Emerging from our hobbit house and blinking into the Scottish sunlight, the first task was to pack all the groceries and supplies onto our bikes. Scotland Highlands wasn’t our first bikepacking trip. We’d attempted the Colorado Trail two years earlier and a critical lesson learned was lighter is better. The more you know, the less you need. Following the lessons from the Colorado Trail, where we’d overpacked and ended up mailing a lot of stuff home from post offices along the way, for the Scottish Highlands, we’d pared our kit way down.
Ultralight tent, tiny sleeping bags, minimal clothes, and most importantly, extremely lean kitchen (MSR pocketrocket stove, one spork to share, one pot to eat and cook out of) were all we had.
Bikes loaded and food stored, we were on our way north from Tyndrum. Country roads soon gave way to singletrack and we were rewarded with our first view of the expansive, green, and rugged Scottish terrain that we’d be riding through for the next two weeks.
Along the way, we’d stop at a lot of stores and post offices to resupply. First stop: Glenlyon Post Office. A tea room, post office and convenience store all in one! After the overpacking disaster in Colorado where we had to mail stuff home from every post office we saw, it was a novel treat to just sit in front of a Scottish post office with a ginger beer and an ice cream.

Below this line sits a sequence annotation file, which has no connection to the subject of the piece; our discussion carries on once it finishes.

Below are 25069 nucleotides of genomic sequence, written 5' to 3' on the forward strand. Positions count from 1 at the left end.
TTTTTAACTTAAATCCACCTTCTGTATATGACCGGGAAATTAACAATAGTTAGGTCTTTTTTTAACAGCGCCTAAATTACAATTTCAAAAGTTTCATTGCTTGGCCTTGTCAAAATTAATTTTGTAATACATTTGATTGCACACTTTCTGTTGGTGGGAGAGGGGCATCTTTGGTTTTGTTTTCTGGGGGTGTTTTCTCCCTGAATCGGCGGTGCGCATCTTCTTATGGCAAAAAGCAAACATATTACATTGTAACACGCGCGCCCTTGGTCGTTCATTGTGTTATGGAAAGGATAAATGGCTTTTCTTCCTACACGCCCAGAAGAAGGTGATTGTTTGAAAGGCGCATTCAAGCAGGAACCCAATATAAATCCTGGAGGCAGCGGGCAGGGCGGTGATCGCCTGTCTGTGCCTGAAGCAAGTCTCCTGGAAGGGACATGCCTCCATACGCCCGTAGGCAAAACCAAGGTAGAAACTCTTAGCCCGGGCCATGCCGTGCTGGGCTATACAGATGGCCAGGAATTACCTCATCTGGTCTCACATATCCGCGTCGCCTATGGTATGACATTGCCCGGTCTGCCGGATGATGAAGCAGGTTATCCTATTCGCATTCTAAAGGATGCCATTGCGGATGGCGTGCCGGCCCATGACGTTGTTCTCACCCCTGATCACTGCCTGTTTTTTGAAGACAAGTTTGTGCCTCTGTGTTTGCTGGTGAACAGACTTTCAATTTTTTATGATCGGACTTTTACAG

After the post office lunch and more country roads, we turned west into the Rannoch Hills and started looking for a campsite. Camp setup is a speedy affair when there are so few supplies. On the dinner menu: pasta and bechamel sauce with garlic, onions and salami.
I pulled all the stuff out of the seatbag, started to attach the fuel canister to the tiny stove and soon discovered they were incompatible. In spite of my fiddling and forcing with the nozzle, it appeared that somebody had brought the wrong fuel. Of the two possible culprits, I’ll never name names, but hint: her name rhymes with great. For a moment it looked like dinner was going to be crunchy uncooked noodles and raw onion.
Fortunately, in a demonstration of the “more you know, the less you need,” the member of the team who had not carried any fuel started gathering sticks and clearing away burnable brush to make a fire pit. In spite of the fire melting the pretty yellow handle on the then-pristine pot, dinner was the satisfying mix of cooked noodles and onions fried in butter that we’d been looking forward to ever since the post office lunch hours earlier.
In spite of the setback, dinner was hot and nourishing, the fire kept us warm and the adage was proven once again: the more you know, the less you need.